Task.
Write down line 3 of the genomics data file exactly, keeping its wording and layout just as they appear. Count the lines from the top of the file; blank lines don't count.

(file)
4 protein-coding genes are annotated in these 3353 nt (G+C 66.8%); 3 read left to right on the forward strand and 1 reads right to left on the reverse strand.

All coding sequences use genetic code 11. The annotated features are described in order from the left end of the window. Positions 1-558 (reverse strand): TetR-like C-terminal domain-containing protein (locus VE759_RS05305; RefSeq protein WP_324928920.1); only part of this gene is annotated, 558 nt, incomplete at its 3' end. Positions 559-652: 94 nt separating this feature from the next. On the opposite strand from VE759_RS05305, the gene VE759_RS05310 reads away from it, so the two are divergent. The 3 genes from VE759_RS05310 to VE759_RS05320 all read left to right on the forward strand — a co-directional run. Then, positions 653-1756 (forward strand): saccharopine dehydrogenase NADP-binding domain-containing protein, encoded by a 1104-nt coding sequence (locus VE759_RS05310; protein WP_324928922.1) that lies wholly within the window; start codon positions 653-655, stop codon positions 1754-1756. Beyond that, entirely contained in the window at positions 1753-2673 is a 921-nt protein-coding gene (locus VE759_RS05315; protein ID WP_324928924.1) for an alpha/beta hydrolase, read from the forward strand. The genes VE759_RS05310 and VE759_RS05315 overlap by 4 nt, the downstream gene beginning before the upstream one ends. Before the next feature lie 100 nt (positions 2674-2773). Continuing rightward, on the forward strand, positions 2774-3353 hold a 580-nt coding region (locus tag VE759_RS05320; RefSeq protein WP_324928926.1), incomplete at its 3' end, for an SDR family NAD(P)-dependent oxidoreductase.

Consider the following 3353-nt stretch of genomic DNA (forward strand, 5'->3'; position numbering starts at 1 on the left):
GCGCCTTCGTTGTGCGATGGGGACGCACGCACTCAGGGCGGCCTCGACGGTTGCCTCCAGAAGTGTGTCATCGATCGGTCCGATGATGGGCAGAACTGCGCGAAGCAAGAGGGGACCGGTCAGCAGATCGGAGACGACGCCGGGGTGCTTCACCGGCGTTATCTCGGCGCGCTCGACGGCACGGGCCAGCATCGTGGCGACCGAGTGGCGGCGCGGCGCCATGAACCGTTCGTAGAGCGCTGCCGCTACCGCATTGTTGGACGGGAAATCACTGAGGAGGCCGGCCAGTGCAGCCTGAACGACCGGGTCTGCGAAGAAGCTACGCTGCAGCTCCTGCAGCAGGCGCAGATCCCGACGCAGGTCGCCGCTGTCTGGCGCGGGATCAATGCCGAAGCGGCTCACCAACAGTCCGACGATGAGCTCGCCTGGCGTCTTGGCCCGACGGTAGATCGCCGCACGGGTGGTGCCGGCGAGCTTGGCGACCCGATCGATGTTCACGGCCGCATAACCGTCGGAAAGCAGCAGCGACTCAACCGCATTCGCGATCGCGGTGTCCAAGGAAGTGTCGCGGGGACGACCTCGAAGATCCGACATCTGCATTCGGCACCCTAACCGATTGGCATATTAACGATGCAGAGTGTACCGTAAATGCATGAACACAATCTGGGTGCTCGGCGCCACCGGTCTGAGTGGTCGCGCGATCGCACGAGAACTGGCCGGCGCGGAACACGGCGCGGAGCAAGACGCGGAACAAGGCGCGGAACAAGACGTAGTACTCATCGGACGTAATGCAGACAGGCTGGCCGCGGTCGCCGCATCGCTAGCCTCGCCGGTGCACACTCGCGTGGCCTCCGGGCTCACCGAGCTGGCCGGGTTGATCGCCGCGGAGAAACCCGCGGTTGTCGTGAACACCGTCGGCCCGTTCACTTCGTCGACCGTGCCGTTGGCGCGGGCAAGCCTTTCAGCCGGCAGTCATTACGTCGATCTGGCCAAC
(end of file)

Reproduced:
Consider the following 3353-nt stretch of genomic DNA (forward strand, 5'->3'; position numbering starts at 1 on the left):